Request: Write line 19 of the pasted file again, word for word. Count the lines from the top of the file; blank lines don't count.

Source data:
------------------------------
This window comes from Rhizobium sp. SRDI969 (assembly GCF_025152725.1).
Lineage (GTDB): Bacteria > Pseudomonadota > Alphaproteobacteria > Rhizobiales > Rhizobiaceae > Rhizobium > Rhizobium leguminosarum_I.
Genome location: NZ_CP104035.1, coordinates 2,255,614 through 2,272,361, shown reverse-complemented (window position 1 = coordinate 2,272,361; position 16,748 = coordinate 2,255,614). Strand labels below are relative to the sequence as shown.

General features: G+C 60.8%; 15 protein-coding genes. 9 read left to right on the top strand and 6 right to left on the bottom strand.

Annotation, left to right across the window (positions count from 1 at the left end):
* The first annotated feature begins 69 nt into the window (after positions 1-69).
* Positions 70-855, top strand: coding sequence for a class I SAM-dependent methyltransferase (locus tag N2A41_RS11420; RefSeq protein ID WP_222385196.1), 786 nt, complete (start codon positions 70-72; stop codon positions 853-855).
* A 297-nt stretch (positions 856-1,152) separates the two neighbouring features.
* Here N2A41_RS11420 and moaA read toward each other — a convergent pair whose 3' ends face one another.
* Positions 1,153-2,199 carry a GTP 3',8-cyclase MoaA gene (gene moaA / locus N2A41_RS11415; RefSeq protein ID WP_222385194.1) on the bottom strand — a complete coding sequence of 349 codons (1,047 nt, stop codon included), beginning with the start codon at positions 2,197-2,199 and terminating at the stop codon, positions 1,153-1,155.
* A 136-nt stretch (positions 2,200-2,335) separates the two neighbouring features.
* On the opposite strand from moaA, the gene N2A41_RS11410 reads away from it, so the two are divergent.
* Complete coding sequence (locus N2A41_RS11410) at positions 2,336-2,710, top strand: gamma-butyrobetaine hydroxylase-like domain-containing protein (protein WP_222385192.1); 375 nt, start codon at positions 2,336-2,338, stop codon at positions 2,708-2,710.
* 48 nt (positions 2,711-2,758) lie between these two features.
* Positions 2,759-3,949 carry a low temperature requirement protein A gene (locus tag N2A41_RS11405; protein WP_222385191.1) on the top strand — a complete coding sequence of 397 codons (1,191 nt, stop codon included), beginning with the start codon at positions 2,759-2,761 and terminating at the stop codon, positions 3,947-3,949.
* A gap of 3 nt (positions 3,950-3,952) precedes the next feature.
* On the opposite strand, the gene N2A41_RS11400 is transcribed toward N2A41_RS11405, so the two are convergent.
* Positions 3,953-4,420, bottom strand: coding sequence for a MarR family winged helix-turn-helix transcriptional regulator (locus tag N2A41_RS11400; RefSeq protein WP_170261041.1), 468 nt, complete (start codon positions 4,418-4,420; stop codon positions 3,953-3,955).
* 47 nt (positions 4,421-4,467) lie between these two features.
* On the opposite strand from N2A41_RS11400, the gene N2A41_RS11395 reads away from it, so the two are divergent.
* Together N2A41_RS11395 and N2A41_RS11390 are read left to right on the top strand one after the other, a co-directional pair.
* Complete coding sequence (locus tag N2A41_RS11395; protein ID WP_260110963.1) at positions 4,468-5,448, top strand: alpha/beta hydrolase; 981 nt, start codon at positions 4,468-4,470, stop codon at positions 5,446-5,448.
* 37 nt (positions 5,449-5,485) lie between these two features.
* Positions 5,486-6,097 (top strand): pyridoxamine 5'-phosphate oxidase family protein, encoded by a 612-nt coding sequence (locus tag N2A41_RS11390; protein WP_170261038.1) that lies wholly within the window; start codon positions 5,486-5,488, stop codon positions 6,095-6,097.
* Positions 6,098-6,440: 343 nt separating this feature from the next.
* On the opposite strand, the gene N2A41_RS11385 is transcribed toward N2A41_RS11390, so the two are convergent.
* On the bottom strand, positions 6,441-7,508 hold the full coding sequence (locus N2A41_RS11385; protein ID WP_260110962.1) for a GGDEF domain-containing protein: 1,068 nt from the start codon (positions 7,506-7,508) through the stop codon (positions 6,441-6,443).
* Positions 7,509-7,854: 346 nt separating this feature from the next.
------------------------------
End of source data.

* 47 nt (positions 4,421-4,467) lie between these two features.